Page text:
With pacing my main focus in this race I needed to feel confident in my watch, and when you’re running around a track, even just the smallest of inaccuracies in distance recording (sometimes relating to erroneous GPS plotting) can add up and have a hugely negative impact on your performance. The great thing about COROS for me, having come from other watch brands, is the Track Mode feature. For my 24hr race, I simply needed to key in the track distance and what lane I’d be running in and the watch calculated the exact distance, time, and pace – giving me a true reflection of what I’d done, and how far I’d have left to run.

COROS Track Run Mode

We had very changeable weather too within the 24 hours; from the sun, high humidity, and strong winds and rain, however, the watch felt very comfortable throughout the whole race, with no irritation, or discomfort. In fact, for most of the race, I forgot it was there.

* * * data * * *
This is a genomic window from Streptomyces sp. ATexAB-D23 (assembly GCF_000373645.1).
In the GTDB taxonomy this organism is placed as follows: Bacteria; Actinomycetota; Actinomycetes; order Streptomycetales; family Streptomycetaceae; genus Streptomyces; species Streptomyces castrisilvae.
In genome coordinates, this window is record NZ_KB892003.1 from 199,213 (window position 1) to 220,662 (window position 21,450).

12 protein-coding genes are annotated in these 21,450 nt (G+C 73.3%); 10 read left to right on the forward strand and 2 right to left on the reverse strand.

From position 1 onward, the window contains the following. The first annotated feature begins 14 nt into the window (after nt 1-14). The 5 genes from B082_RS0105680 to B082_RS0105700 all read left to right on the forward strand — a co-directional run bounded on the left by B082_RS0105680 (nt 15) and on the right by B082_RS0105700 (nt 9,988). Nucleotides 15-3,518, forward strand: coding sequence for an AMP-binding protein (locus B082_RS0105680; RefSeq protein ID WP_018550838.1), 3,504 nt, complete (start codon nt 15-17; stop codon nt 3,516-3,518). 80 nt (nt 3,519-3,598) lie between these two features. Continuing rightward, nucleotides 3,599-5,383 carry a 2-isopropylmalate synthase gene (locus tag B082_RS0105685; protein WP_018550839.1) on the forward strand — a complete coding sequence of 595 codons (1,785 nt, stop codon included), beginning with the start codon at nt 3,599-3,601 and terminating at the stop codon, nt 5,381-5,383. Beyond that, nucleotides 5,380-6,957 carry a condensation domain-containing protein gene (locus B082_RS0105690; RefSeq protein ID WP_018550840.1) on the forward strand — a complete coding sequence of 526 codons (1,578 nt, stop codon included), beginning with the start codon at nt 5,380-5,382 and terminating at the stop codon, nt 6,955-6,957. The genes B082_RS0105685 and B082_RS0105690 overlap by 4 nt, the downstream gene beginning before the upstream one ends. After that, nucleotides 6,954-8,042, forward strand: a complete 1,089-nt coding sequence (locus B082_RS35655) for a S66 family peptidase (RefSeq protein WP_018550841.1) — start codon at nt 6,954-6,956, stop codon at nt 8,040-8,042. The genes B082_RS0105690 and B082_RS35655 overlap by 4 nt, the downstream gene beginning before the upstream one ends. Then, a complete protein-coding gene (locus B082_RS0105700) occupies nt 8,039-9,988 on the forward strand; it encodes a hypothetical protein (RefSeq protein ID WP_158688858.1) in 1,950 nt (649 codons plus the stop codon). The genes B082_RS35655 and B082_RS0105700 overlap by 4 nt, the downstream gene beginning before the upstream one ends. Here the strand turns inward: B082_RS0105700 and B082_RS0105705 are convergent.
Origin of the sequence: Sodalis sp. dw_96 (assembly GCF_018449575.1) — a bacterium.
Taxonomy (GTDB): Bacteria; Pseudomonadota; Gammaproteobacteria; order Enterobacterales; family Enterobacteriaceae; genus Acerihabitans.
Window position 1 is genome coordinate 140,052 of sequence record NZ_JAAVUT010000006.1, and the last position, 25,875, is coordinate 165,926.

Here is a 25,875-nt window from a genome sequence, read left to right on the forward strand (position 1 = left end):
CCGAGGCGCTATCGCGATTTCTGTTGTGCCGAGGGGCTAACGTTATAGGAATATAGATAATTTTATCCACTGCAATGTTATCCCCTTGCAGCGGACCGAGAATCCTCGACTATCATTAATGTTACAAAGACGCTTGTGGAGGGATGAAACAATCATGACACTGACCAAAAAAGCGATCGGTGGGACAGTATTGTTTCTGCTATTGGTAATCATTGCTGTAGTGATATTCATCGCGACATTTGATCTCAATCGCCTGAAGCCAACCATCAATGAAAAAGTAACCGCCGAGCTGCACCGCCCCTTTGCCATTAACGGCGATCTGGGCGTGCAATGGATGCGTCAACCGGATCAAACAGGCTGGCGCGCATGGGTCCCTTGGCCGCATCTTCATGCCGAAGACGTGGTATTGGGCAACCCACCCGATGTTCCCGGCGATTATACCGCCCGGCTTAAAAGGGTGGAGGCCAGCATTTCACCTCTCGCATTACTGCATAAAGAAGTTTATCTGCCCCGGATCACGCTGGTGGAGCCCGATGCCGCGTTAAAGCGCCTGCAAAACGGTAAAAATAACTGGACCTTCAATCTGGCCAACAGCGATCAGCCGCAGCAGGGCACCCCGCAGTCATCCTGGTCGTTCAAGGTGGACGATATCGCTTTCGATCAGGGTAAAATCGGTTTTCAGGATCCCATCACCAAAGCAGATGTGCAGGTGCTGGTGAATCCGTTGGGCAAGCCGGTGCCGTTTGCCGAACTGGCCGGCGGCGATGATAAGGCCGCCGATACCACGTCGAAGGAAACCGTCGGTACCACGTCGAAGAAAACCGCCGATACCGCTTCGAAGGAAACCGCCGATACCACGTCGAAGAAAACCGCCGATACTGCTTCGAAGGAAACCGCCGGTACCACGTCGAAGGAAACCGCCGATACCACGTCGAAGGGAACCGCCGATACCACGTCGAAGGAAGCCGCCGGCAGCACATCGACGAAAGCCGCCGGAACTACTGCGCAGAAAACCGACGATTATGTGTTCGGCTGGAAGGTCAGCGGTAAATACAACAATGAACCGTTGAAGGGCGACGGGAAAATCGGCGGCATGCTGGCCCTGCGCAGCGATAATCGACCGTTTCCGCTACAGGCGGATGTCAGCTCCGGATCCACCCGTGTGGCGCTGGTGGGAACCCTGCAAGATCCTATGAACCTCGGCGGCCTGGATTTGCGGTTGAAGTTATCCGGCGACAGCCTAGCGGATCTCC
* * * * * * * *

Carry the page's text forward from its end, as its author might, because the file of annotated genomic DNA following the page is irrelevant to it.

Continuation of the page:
Soon, the miles were quickly adding up nicely, however, around the 100km-mark, I went through a little wobble; most likely due to not consuming enough calories and which led to a quick pit stop. Over the 24 hours, we mastered the act of saving as much time as possible, so at each stop, my wife would change my socks and shoes while I sat eating, and I even got her to open the toilet door at the right time so I didn’t have to break my stride!

As the race drew on, so did the number of casualties. I noticed a couple of runners dropping out and some struggling on the track. I tried to remain focused and humble as the 24hr race is a brutal and savage event and anything can happen – one minute you’re flying, the next minute you’re gone.